“Burnout” refers to a prolonged state of mental, emotional, and physical exhaustion resulting from chronic workplace stress that has not been successfully managed. Burnout has a detrimental impact on performance, productivity, health, and wellbeing of individuals. Organizations with high burnout rates typically face high turnover, increased healthcare costs, unexpected sick days and absenteeism, a toxic work environment, and a gradual decline in business performance.
The term “burn-out” was coined by the American psychologist Herbert Freudenberger in the 1970s to describe the consequences of severe and continued stress among caregiving professionals such as doctors and nurses. Burnout is now recognized by the World Health Organization as an occupational phenomenon triggered by stress caused in any profession. As per a Gallup study based on 7,500 full-time employees, the top five reasons for worker burnout are:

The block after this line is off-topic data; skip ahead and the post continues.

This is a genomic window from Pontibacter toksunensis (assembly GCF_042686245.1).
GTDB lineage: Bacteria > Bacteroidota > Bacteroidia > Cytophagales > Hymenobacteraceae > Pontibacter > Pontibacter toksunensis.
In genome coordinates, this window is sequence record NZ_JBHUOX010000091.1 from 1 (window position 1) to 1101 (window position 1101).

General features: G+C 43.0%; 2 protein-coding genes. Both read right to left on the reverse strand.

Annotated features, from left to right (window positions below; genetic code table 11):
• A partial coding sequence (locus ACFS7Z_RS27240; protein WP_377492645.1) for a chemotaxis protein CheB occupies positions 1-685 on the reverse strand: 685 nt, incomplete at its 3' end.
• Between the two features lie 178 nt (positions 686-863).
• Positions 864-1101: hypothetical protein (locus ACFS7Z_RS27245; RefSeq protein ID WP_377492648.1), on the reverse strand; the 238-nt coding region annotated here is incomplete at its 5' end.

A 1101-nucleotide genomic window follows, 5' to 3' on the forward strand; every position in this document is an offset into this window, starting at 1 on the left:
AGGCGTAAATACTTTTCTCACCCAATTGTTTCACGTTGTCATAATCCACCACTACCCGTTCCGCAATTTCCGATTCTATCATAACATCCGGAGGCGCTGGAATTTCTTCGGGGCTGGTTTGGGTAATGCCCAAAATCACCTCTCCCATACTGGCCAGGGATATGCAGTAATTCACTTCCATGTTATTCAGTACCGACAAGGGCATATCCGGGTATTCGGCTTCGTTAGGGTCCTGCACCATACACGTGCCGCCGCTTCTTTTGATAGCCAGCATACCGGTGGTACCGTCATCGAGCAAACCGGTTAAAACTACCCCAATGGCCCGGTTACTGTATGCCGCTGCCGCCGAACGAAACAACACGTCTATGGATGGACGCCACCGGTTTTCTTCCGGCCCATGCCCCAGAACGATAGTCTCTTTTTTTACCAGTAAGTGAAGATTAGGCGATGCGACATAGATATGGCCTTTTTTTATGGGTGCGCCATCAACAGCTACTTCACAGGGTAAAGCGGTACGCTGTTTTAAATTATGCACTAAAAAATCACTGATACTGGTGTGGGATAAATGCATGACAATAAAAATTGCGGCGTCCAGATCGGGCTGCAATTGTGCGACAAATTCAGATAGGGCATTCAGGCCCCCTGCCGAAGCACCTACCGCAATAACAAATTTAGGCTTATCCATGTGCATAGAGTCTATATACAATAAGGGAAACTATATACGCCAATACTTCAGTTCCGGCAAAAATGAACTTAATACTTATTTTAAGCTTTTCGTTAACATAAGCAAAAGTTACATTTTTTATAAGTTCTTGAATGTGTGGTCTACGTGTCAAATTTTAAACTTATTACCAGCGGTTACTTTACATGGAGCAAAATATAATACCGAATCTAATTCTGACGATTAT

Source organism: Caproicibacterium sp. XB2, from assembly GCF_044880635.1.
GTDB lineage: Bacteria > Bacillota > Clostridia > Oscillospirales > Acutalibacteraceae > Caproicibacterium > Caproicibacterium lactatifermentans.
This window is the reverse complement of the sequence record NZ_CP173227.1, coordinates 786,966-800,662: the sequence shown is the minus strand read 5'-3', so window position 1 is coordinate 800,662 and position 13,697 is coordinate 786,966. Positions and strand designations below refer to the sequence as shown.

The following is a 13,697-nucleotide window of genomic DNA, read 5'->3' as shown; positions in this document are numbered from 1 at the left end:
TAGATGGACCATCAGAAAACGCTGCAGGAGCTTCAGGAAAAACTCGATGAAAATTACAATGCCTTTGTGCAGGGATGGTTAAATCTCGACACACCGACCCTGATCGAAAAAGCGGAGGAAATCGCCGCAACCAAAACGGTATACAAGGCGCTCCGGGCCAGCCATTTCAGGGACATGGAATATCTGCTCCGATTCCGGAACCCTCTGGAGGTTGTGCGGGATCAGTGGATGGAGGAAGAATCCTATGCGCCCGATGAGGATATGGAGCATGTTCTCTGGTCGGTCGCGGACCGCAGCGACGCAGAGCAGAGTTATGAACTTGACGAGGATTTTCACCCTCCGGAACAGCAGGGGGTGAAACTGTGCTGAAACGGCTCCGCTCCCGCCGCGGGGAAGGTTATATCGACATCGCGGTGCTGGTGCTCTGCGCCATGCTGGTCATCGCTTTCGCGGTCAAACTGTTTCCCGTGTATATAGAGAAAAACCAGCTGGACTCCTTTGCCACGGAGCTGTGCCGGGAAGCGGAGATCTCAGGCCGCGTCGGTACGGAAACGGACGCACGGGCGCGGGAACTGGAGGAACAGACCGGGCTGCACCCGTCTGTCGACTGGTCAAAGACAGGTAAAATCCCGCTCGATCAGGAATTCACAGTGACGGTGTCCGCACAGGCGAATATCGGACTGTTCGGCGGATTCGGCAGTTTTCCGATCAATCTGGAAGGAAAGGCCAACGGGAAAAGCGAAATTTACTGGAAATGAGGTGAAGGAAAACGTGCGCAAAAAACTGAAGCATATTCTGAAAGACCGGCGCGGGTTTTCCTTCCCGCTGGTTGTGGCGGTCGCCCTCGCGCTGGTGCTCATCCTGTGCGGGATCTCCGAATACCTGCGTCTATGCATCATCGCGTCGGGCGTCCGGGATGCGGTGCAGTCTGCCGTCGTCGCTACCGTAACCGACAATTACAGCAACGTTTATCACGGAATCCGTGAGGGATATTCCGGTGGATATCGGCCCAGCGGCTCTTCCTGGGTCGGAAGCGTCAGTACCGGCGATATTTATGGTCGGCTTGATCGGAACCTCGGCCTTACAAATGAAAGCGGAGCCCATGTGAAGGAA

Unfair treatment at work
Lack of role clarity
Lack of communication and support from their manager
Unreasonable time pressure
Burn-out rates have steadily been on the rise worldwide, especially during the COVID-19 pandemic. 52% of survey respondents in a study by Indeed expressed they are experiencing burnout in 2021—up from the 43% respondents before the pandemic. The pandemic has brought issues of mental wellbeing—such as stress, burnout, and mental and emotional health—to the forefront, calling on organizations to develop a burnout strategy to identify and address early signs of burnout.
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